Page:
• Damian Lillard
    PG, Portland Trail Blazers

    Coach Terry Stotts said that he wouldn't put a timetable on when star point guard Damian Lillard (right groin strain) would return, but he is expected to be re-evaluated on Tuesday or Wednesday.

    Lillard was given a timetable of 1-2 weeks last Wednesday, as the All-Star break came at an ideal time. Lillard has a shot to avoid any missed time if his re-evaluation shows progress, but owners should prepare for a scenario in which he misses a handful of games. The Blazers have five games remaining in February.

    Source: NBC Sports

  • Dario Saric
    PF, Phoenix Suns

    The Suns expect Dario Saric (left ankle) to be available to play against the Raptors on Friday.

    James Jones said that he expects everyone outside ok Frank Kaminsky to be available for Friday's game, meaning Tyler Johnson will be out there as well. While Saric has been out, Mikal Bridges has seen his role expand while Kelly Oubre Jr. has played a lot of PF. Keep an eye on how the rotation shakes out now that the Suns are healthy shakes out.

    Source: Kellan Olson on Twitter

  • Aron Baynes
    C, Phoenix Suns

    James Jones said that he expects Aron Baynes (left hip soreness) to be available for Friday's game against the Raptors.

    Baynes will be joining Deandre Ayton and the rest of the injured Suns' players in returning for this one. Baynes hasn't played in roughly a month and should be seeing a minimal role off the bench down the stretch. He can be left on the waiver wire unless something happens to Ayton.

    Source: Kellan Olson on Twitter

  • Deandre Ayton
    C, Phoenix Suns

    James Jones said that he expects Deandre Jordan (left ankle soreness) to be available to play against the Raptors on Friday.

    Ayton missed a few games to close out the first half, but it looks like the second-year big man will be good to go when the Suns return to action. Ayton was putting up top-12/16 per-game value in 9/8 cat leagues in the 13 games before going down, and owners have to be ecstatic to get him back in their lineups. Cheick Diallo will revert to a deep reserve role.

    Source: Kellan Olson on Twitter

  • Cody Martin
    PF, Charlotte Hornets

    Cody Martin (concussion protocol) fully participated in Tuesday's practice session.

    Martin found himself in the starting lineup before going down a few weeks ago, as he has started to earn a bigger role in coach James Borrego's rotation. With Marvin Williams and Michael Kidd-Gilchrist out of the picture, Martin should have a reasonably safe role for the second half of the season.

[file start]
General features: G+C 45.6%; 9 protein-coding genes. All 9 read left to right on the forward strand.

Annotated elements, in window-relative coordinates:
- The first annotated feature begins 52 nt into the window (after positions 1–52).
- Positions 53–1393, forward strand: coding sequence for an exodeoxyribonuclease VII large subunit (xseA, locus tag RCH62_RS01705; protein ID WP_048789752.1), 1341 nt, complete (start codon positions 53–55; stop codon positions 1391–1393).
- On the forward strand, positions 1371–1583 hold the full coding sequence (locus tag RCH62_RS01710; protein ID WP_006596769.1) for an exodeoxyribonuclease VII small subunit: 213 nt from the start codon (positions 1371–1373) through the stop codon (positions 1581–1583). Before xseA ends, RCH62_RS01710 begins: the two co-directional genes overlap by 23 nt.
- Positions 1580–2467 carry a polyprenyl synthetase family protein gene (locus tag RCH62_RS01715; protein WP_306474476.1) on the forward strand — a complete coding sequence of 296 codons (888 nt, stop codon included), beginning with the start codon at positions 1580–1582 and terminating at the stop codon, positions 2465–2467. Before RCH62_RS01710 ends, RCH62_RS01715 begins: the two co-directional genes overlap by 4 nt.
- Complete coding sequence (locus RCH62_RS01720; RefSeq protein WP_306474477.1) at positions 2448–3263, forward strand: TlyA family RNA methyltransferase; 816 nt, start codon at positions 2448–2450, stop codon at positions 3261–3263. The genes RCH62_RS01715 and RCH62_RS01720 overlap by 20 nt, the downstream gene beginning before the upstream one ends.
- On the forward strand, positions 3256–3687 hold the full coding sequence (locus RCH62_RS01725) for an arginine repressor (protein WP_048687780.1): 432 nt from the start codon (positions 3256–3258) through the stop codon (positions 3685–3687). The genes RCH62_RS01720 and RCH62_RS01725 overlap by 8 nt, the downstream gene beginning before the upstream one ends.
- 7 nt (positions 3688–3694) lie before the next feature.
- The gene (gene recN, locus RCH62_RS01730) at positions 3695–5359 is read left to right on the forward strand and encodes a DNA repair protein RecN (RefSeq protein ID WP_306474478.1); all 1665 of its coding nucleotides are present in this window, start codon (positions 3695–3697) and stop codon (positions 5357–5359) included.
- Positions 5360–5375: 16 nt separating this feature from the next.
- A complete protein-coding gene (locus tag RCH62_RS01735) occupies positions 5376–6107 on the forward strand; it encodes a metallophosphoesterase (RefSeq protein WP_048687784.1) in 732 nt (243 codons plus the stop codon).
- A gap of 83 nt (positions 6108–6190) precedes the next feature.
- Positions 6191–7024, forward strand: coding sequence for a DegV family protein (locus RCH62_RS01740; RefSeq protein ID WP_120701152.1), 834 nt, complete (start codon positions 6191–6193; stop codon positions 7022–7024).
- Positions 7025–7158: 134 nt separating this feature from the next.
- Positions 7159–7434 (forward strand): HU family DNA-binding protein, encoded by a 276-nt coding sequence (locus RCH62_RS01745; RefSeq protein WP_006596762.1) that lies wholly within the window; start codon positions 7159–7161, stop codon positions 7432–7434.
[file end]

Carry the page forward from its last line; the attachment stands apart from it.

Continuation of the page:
Source: Rick Bonnell on Twitter

  • Clint Capela
    C, Atlanta Hawks

    Clint Capela (right heel) did not participate in Tuesday's practice.

    Capela doesn't have a specific target date as he continues to fight the heel issue. With Capela out, Dewayne Dedmon will continue to absorb the bulk of minutes at C with Damian Jones backing him up. Over his past four games, Dedmon has averaged 8.8 points, 8.3 rebounds, 1.3 steals, 3.8 blocks and 1.0 trey in 28.3 minutes per game.

    Source: Chris Kirschner on Twitter

  • Otto Porter Jr.
    SF, Chicago Bulls

    Otto Porter Jr. (left foot fracture) returned to Bulls practice on Tuesday.

    Porter added that he felt good and will return to game action when is 100 percent healthy. It was being reported earlier this week that Porter is eyeing a return before the end of the month, and this would be in line with that projection. It is unclear what type of minutes Porter can handle down the stretch, but his versatile skillset makes for an upside stash in fantasy circles.

    Source: K.C. Johnson on Twitter

  • Wendell Carter Jr.
    C, Chicago Bulls

    Wendell Carter Jr. (right ankle sprain) resumed practicing on Tuesday as he eyes a return to game action.

    Carter is hopeful of playing when the Bulls return to action against the Hornets on Thursday. The Bulls may take a cautious approach and let him get in a few more practices before clearing him, but Carter's arrow is pointing straight up right now. If he is lingering on your league's waiver wire, go grab him.

    Source: K.C. Johnson on Twitter

  • Kyrie Irving
    PG, Brooklyn Nets

    Brian Lewis of the New York Post is reporting that Kyrie Irving is expected to see a shoulder specialist as it is still bothering him.

    Irving is currently out with a knee injury, but that is said not to be an issue and is recovering fine, but the shoulder is still causing him problems. This is a glaring red flag as Irving missed 26 games earlier in the year because of the shoulder. Spencer Dinwiddie and Caris LeVert would stand to benefit the most should Irving's shoulder forced him to miss additional time.

    Source: Brian Lewis on Twitter